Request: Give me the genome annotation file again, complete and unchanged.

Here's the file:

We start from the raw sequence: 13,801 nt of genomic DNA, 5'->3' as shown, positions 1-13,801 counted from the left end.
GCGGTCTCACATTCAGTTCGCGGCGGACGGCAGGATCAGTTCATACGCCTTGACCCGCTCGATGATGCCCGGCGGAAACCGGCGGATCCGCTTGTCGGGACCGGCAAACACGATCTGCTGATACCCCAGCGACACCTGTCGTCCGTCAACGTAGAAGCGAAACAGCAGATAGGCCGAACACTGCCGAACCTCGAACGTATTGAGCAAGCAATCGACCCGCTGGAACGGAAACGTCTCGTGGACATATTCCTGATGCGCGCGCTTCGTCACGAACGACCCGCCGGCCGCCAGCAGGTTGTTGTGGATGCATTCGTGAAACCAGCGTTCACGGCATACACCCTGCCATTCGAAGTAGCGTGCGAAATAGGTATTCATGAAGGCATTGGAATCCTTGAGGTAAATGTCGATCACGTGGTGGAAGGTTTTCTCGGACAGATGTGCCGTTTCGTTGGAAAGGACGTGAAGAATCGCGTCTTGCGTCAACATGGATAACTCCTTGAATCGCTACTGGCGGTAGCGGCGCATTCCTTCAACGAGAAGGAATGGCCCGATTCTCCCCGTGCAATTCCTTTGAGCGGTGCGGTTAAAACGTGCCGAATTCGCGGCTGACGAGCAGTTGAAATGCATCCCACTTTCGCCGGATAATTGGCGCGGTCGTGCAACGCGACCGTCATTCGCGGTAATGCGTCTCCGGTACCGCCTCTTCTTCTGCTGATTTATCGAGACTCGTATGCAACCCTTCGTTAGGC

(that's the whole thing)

We start from the raw sequence: 13,801 nt of genomic DNA, 5'->3' as shown, positions 1-13,801 counted from the left end.
GCGGTCTCACATTCAGTTCGCGGCGGACGGCAGGATCAGTTCATACGCCTTGACCCGCTCGATGATGCCCGGCGGAAACCGGCGGATCCGCTTGTCGGGACCGGCAAACACGATCTGCTGATACCCCAGCGACACCTGTCGTCCGTCAACGTAGAAGCGAAACAGCAGATAGGCCGAACACTGCCGAACCTCGAACGTATTGAGCAAGCAATCGACCCGCTGGAACGGAAACGTCTCGTGGACATATTCCTGATGCGCGCGCTTCGTCACGAACGACCCGCCGGCCGCCAGCAGGTTGTTGTGGATGCATTCGTGAAACCAGCGTTCACGGCATACACCCTGCCATTCGAAGTAGCGTGCGAAATAGGTATTCATGAAGGCATTGGAATCCTTGAGGTAAATGTCGATCACGTGGTGGAAGGTTTTCTCGGACAGATGTGCCGTTTCGTTGGAAAGGACGTGAAGAATCGCGTCTTGCGTCAACATGGATAACTCCTTGAATCGCTACTGGCGGTAGCGGCGCATTCCTTCAACGAGAAGGAATGGCCCGATTCTCCCCGTGCAATTCCTTTGAGCGGTGCGGTTAAAACGTGCCGAATTCGCGGCTGACGAGCAGTTGAAATGCATCCCACTTTCGCCGGATAATTGGCGCGGTCGTGCAACGCGACCGTCATTCGCGGTAATGCGTCTCCGGTACCGCCTCTTCTTCTGCTGATTTATCGAGACTCGTATGCAACCCTTCGTTAGGC